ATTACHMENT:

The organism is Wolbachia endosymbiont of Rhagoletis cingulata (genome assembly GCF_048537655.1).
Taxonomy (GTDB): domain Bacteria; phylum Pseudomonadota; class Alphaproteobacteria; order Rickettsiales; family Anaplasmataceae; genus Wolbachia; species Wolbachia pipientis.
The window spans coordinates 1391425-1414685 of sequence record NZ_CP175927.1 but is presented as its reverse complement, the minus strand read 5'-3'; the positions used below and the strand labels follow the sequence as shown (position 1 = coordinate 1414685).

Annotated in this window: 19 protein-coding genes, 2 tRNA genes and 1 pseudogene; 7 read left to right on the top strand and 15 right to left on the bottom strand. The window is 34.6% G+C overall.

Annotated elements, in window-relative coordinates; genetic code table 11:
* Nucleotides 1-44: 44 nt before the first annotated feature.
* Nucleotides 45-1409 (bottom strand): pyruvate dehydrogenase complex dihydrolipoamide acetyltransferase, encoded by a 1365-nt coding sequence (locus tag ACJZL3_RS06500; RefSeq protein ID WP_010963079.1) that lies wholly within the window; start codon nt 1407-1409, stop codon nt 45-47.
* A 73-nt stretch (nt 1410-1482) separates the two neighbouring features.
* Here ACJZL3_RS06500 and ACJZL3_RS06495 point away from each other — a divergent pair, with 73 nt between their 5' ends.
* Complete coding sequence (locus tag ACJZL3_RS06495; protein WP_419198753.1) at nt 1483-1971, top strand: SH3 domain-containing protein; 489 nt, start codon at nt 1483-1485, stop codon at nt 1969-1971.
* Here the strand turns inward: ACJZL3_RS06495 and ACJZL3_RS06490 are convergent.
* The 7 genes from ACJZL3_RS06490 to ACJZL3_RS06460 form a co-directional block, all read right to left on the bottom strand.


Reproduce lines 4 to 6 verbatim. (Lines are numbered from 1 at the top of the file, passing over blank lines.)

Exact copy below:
Annotated in this window: 19 protein-coding genes, 2 tRNA genes and 1 pseudogene; 7 read left to right on the top strand and 15 right to left on the bottom strand. The window is 34.6% G+C overall.

Annotated elements, in window-relative coordinates; genetic code table 11:
* Nucleotides 1-44: 44 nt before the first annotated feature.